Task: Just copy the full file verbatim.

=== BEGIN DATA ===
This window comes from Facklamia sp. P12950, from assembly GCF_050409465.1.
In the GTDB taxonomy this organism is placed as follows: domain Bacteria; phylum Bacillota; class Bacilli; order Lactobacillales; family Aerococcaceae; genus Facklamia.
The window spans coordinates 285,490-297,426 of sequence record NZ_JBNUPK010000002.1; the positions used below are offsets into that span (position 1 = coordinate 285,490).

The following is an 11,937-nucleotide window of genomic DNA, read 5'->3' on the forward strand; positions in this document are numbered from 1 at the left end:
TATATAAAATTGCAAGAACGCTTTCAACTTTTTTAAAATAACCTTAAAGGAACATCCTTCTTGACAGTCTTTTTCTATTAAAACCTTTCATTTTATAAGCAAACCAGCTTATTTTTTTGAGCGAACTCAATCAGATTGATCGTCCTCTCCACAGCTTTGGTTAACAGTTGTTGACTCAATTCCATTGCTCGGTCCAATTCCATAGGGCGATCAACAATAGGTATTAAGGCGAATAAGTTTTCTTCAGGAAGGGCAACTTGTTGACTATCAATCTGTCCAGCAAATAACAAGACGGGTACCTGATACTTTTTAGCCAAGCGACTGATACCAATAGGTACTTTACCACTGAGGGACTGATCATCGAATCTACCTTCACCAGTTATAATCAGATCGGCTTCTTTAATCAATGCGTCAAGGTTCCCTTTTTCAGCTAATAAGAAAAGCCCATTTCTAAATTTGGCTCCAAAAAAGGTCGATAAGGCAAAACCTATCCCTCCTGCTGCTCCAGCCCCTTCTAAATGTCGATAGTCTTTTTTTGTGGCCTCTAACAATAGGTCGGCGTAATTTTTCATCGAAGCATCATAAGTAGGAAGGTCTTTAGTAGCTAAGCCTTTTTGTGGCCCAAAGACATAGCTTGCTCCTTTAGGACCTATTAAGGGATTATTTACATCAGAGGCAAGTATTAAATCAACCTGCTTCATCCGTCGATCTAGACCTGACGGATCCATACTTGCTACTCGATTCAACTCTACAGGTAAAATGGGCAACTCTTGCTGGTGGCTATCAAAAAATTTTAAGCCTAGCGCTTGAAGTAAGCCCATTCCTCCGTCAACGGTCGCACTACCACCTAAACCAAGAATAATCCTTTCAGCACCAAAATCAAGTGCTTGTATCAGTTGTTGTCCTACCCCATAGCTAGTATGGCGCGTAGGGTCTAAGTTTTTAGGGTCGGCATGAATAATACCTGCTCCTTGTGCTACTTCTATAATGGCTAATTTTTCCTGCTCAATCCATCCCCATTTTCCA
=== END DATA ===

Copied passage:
This window comes from Facklamia sp. P12950, from assembly GCF_050409465.1.
In the GTDB taxonomy this organism is placed as follows: domain Bacteria; phylum Bacillota; class Bacilli; order Lactobacillales; family Aerococcaceae; genus Facklamia.
The window spans coordinates 285,490-297,426 of sequence record NZ_JBNUPK010000002.1; the positions used below are offsets into that span (position 1 = coordinate 285,490).

The following is an 11,937-nucleotide window of genomic DNA, read 5'->3' on the forward strand; positions in this document are numbered from 1 at the left end:
TATATAAAATTGCAAGAACGCTTTCAACTTTTTTAAAATAACCTTAAAGGAACATCCTTCTTGACAGTCTTTTTCTATTAAAACCTTTCATTTTATAAGCAAACCAGCTTATTTTTTTGAGCGAACTCAATCAGATTGATCGTCCTCTCCACAGCTTTGGTTAACAGTTGTTGACTCAATTCCATTGCTCGGTCCAATTCCATAGGGCGATCAACAATAGGTATTAAGGCGAATAAGTTTTCTTCAGGAAGGGCAACTTGTTGACTATCAATCTGTCCAGCAAATAACAAGACGGGTACCTGATACTTTTTAGCCAAGCGACTGATACCAATAGGTACTTTACCACTGAGGGACTGATCATCGAATCTACCTTCACCAGTTATAATCAGATCGGCTTCTTTAATCAATGCGTCAAGGTTCCCTTTTTCAGCTAATAAGAAAAGCCCATTTCTAAATTTGGCTCCAAAAAAGGTCGATAAGGCAAAACCTATCCCTCCTGCTGCTCCAGCCCCTTCTAAATGTCGATAGTCTTTTTTTGTGGCCTCTAACAATAGGTCGGCGTAATTTTTCATCGAAGCATCATAAGTAGGAAGGTCTTTAGTAGCTAAGCCTTTTTGTGGCCCAAAGACATAGCTTGCTCCTTTAGGACCTATTAAGGGATTATTTACATCAGAGGCAAGTATTAAATCAACCTGCTTCATCCGTCGATCTAGACCTGACGGATCCATACTTGCTACTCGATTCAACTCTACAGGTAAAATGGGCAACTCTTGCTGGTGGCTATCAAAAAATTTTAAGCCTAGCGCTTGAAGTAAGCCCATTCCTCCGTCAACGGTCGCACTACCACCTAAACCAAGAATAATCCTTTCAGCACCAAAATCAAGTGCTTGTATCAGTTGTTGTCCTACCCCATAGCTAGTATGGCGCGTAGGGTCTAAGTTTTTAGGGTCGGCATGAATAATACCTGCTCCTTGTGCTACTTCTATAATGGCTAATTTTTCCTGCTCAATCCATCCCCATTTTCCA